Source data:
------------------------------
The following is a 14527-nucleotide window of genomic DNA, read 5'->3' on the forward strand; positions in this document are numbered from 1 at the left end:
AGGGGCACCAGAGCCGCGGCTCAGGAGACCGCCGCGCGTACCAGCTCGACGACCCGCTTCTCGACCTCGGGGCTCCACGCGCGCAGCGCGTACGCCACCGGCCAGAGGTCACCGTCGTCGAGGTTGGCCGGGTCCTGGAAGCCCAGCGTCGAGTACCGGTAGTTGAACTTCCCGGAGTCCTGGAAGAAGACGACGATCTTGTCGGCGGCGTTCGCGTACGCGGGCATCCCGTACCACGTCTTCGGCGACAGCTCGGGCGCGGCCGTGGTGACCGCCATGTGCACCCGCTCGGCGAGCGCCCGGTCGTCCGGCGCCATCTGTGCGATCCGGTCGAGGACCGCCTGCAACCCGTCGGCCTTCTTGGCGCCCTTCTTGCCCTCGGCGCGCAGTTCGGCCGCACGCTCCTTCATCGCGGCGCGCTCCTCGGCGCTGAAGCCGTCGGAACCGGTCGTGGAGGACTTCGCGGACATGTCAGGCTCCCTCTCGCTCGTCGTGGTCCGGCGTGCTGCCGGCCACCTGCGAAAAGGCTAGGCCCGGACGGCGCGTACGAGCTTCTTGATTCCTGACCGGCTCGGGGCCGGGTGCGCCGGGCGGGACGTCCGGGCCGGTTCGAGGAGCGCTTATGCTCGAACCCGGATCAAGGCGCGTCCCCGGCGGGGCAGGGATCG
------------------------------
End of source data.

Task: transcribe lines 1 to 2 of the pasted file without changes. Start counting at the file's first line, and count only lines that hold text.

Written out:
The following is a 14527-nucleotide window of genomic DNA, read 5'->3' on the forward strand; positions in this document are numbered from 1 at the left end:
AGGGGCACCAGAGCCGCGGCTCAGGAGACCGCCGCGCGTACCAGCTCGACGACCCGCTTCTCGACCTCGGGGCTCCACGCGCGCAGCGCGTACGCCACCGGCCAGAGGTCACCGTCGTCGAGGTTGGCCGGGTCCTGGAAGCCCAGCGTCGAGTACCGGTAGTTGAACTTCCCGGAGTCCTGGAAGAAGACGACGATCTTGTCGGCGGCGTTCGCGTACGCGGGCATCCCGTACCACGTCTTCGGCGACAGCTCGGGCGCGGCCGTGGTGACCGCCATGTGCACCCGCTCGGCGAGCGCCCGGTCGTCCGGCGCCATCTGTGCGATCCGGTCGAGGACCGCCTGCAACCCGTCGGCCTTCTTGGCGCCCTTCTTGCCCTCGGCGCGCAGTTCGGCCGCACGCTCCTTCATCGCGGCGCGCTCCTCGGCGCTGAAGCCGTCGGAACCGGTCGTGGAGGACTTCGCGGACATGTCAGGCTCCCTCTCGCTCGTCGTGGTCCGGCGTGCTGCCGGCCACCTGCGAAAAGGCTAGGCCCGGACGGCGCGTACGAGCTTCTTGATTCCTGACCGGCTCGGGGCCGGGTGCGCCGGGCGGGACGTCCGGGCCGGTTCGAGGAGCGCTTATGCTCGAACCCGGATCAAGGCGCGTCCCCGGCGGGGCAGGGATCG